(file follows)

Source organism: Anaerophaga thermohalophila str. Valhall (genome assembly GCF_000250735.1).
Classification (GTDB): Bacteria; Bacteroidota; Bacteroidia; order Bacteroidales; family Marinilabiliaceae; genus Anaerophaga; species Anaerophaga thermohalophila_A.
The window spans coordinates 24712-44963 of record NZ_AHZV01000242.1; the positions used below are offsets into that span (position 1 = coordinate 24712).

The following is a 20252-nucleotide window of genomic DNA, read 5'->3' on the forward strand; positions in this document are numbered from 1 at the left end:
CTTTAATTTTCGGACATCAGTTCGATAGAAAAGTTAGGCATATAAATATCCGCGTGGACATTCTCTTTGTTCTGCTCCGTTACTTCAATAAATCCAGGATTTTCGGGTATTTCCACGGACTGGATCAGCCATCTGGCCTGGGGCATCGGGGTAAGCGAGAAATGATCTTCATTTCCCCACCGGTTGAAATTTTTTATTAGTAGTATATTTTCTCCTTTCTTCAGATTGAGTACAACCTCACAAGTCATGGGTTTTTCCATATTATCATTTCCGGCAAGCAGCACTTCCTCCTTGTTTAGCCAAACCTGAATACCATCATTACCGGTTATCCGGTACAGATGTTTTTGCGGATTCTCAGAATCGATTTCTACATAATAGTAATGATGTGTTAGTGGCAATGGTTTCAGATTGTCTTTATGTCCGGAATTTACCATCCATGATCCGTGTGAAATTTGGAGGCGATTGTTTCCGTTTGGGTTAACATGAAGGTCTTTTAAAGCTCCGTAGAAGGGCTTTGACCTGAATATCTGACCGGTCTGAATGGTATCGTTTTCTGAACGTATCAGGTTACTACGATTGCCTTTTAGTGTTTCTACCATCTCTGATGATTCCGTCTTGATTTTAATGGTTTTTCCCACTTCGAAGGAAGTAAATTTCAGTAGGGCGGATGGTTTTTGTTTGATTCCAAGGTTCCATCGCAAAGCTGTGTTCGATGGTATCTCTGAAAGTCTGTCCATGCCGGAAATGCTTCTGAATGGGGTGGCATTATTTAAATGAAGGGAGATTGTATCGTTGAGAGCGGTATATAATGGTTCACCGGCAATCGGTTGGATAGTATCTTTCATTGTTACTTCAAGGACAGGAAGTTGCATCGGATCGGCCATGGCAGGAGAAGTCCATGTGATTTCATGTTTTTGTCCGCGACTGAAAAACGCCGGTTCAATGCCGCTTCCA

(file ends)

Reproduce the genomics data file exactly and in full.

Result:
Source organism: Anaerophaga thermohalophila str. Valhall (genome assembly GCF_000250735.1).
Classification (GTDB): Bacteria; Bacteroidota; Bacteroidia; order Bacteroidales; family Marinilabiliaceae; genus Anaerophaga; species Anaerophaga thermohalophila_A.
The window spans coordinates 24712-44963 of record NZ_AHZV01000242.1; the positions used below are offsets into that span (position 1 = coordinate 24712).

The following is a 20252-nucleotide window of genomic DNA, read 5'->3' on the forward strand; positions in this document are numbered from 1 at the left end:
CTTTAATTTTCGGACATCAGTTCGATAGAAAAGTTAGGCATATAAATATCCGCGTGGACATTCTCTTTGTTCTGCTCCGTTACTTCAATAAATCCAGGATTTTCGGGTATTTCCACGGACTGGATCAGCCATCTGGCCTGGGGCATCGGGGTAAGCGAGAAATGATCTTCATTTCCCCACCGGTTGAAATTTTTTATTAGTAGTATATTTTCTCCTTTCTTCAGATTGAGTACAACCTCACAAGTCATGGGTTTTTCCATATTATCATTTCCGGCAAGCAGCACTTCCTCCTTGTTTAGCCAAACCTGAATACCATCATTACCGGTTATCCGGTACAGATGTTTTTGCGGATTCTCAGAATCGATTTCTACATAATAGTAATGATGTGTTAGTGGCAATGGTTTCAGATTGTCTTTATGTCCGGAATTTACCATCCATGATCCGTGTGAAATTTGGAGGCGATTGTTTCCGTTTGGGTTAACATGAAGGTCTTTTAAAGCTCCGTAGAAGGGCTTTGACCTGAATATCTGACCGGTCTGAATGGTATCGTTTTCTGAACGTATCAGGTTACTACGATTGCCTTTTAGTGTTTCTACCATCTCTGATGATTCCGTCTTGATTTTAATGGTTTTTCCCACTTCGAAGGAAGTAAATTTCAGTAGGGCGGATGGTTTTTGTTTGATTCCAAGGTTCCATCGCAAAGCTGTGTTCGATGGTATCTCTGAAAGTCTGTCCATGCCGGAAATGCTTCTGAATGGGGTGGCATTATTTAAATGAAGGGAGATTGTATCGTTGAGAGCGGTATATAATGGTTCACCGGCAATCGGTTGGATAGTATCTTTCATTGTTACTTCAAGGACAGGAAGTTGCATCGGATCGGCCATGGCAGGAGAAGTCCATGTGATTTCATGTTTTTGTCCGCGACTGAAAAACGCCGGTTCAATGCCGCTTCCA